- marked by confusion or agitation.
Origin of flurried
- a light, brief shower of snow.
- sudden commotion, excitement, or confusion; nervous hurry: There was a flurry of activity before the guests arrived.
- Stock Exchange.
- a brief rise or fall in prices.
- a brief, unusually heavy period of trading.
- a sudden gust of wind.
- to put (a person) into a flurry; confuse; fluster.
- (of snow) to fall or be blown in a flurry.
- to move in an excited or agitated manner.
Origin of flurry
SynonymsSee more synonyms for flurry on Thesaurus.com
Examples from the Web for flurried
Let me impart my confidence to you, you flurried little thing, in my own way.Little Dorrit
It was remarkable how pale and flurried he had become in an instant.Life And Adventures Of Martin Chuzzlewit
Neither was she overawed or flurried when her callers entered.Cap'n Dan's Daughter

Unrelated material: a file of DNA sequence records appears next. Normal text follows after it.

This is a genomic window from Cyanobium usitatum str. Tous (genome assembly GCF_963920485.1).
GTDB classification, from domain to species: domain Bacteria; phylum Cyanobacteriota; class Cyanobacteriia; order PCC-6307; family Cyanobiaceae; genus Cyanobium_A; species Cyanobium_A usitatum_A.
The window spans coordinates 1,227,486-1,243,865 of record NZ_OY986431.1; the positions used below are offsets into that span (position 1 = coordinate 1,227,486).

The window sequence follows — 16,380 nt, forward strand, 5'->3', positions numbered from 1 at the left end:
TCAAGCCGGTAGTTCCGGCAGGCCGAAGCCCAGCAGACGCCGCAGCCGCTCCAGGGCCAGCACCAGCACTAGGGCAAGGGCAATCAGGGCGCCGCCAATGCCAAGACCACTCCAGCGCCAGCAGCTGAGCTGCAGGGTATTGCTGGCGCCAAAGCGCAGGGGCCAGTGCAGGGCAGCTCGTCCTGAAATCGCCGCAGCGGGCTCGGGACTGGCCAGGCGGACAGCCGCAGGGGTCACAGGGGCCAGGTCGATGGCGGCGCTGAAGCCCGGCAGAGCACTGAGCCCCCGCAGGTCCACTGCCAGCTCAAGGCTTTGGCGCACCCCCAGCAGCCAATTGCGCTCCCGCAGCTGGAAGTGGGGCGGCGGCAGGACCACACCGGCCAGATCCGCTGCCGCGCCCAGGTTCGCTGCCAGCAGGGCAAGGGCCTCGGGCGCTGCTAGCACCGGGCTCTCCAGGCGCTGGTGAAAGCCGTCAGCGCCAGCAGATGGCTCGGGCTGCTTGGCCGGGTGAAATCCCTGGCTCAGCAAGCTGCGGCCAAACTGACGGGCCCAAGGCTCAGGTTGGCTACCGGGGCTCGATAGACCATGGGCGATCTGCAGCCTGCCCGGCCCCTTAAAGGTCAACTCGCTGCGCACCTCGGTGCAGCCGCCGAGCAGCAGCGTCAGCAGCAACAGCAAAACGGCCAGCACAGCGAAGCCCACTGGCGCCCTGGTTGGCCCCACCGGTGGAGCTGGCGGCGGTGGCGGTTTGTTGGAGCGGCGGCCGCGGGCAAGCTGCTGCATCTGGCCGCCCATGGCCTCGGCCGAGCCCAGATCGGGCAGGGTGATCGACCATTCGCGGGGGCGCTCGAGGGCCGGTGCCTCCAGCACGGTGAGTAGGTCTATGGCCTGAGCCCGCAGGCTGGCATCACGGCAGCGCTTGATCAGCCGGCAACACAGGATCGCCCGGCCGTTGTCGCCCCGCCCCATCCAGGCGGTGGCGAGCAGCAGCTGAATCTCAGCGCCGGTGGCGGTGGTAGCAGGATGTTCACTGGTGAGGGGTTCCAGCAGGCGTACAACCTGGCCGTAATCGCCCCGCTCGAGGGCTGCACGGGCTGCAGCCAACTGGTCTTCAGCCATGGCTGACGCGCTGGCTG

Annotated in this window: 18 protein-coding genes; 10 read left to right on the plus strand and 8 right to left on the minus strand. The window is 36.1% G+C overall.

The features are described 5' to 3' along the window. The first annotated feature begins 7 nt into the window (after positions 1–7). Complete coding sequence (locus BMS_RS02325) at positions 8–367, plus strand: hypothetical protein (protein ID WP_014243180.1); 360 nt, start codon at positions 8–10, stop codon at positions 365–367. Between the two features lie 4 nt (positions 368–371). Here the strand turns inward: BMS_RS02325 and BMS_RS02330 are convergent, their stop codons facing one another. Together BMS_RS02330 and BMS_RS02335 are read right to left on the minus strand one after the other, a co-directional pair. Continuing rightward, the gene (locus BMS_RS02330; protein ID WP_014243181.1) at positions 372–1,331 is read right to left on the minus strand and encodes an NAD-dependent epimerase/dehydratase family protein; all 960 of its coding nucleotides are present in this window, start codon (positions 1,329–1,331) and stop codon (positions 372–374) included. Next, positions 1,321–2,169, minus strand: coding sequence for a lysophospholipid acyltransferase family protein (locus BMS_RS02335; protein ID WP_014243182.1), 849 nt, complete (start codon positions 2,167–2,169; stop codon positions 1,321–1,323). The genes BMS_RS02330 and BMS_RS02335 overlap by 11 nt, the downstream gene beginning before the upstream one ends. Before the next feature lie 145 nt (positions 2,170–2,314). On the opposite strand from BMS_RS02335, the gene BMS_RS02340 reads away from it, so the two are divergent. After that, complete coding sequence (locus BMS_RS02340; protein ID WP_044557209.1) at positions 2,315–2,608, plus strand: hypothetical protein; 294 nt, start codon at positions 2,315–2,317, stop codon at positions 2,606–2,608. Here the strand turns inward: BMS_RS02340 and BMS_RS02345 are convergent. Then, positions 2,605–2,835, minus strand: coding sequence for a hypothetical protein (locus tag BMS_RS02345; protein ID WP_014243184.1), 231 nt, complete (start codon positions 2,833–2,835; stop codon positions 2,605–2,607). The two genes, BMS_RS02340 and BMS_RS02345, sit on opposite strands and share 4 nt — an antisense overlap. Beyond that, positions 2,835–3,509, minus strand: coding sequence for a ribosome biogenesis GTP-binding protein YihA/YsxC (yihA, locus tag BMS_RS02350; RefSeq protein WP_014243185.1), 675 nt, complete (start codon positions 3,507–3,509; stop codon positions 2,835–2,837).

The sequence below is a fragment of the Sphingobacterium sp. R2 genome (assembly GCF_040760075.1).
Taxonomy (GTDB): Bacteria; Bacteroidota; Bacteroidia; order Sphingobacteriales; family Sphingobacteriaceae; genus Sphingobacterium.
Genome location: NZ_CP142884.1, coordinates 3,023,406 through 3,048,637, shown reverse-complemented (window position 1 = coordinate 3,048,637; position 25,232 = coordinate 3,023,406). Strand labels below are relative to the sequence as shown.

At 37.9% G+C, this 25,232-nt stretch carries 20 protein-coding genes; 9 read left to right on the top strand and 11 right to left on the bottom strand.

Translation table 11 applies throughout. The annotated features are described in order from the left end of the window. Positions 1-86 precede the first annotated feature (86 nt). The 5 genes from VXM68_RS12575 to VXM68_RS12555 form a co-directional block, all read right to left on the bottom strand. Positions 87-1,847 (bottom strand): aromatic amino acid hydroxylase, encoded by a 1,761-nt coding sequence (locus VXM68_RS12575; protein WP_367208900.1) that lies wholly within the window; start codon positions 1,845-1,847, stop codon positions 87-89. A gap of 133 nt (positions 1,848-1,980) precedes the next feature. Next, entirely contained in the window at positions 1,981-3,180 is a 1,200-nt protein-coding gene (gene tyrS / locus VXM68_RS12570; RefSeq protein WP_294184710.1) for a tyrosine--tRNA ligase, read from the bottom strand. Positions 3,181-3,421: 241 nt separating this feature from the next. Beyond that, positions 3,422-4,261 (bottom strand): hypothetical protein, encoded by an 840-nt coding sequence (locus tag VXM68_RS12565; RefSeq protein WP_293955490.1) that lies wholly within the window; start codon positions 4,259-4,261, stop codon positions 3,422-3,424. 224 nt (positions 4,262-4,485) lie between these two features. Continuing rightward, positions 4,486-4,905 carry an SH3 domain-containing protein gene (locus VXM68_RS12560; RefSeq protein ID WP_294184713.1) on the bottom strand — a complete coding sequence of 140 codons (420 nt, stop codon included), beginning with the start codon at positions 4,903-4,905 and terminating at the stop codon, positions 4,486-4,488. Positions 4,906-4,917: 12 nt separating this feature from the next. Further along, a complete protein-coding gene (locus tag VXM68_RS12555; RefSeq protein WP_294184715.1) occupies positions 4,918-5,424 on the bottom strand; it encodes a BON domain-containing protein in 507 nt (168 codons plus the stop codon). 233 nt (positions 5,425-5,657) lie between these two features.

Joseph C. Lincoln
"No, I don't," answered she in a flurried way, blushing to the roots of her hair.Australia Revenged
Indeed, his flurried manner as he resumed the letter proved it.Roland Cashel
Charles James Lever
- a sudden commotion or burst of activity
- a light gust of wind or rain or fall of snow
- stock exchange a sudden brief increase in trading or fluctuation in stock prices
- the death spasms of a harpooned whale
- to confuse or bewilder or be confused or bewildered
Word Origin and History for flurried
1757 in the commotion sense, from flurry (n.); 1883 in the snow sense. Related: Flurried; flurries; flurrying.
"snow squall" 1828, American English, with earlier senses of "commotion," etc., dating to 1680s; perhaps imitative, or else from 17c. flurr "to scatter, fly with a whirring noise," perhaps from Middle English flouren "to sprinkle, as with flour" (late 14c.).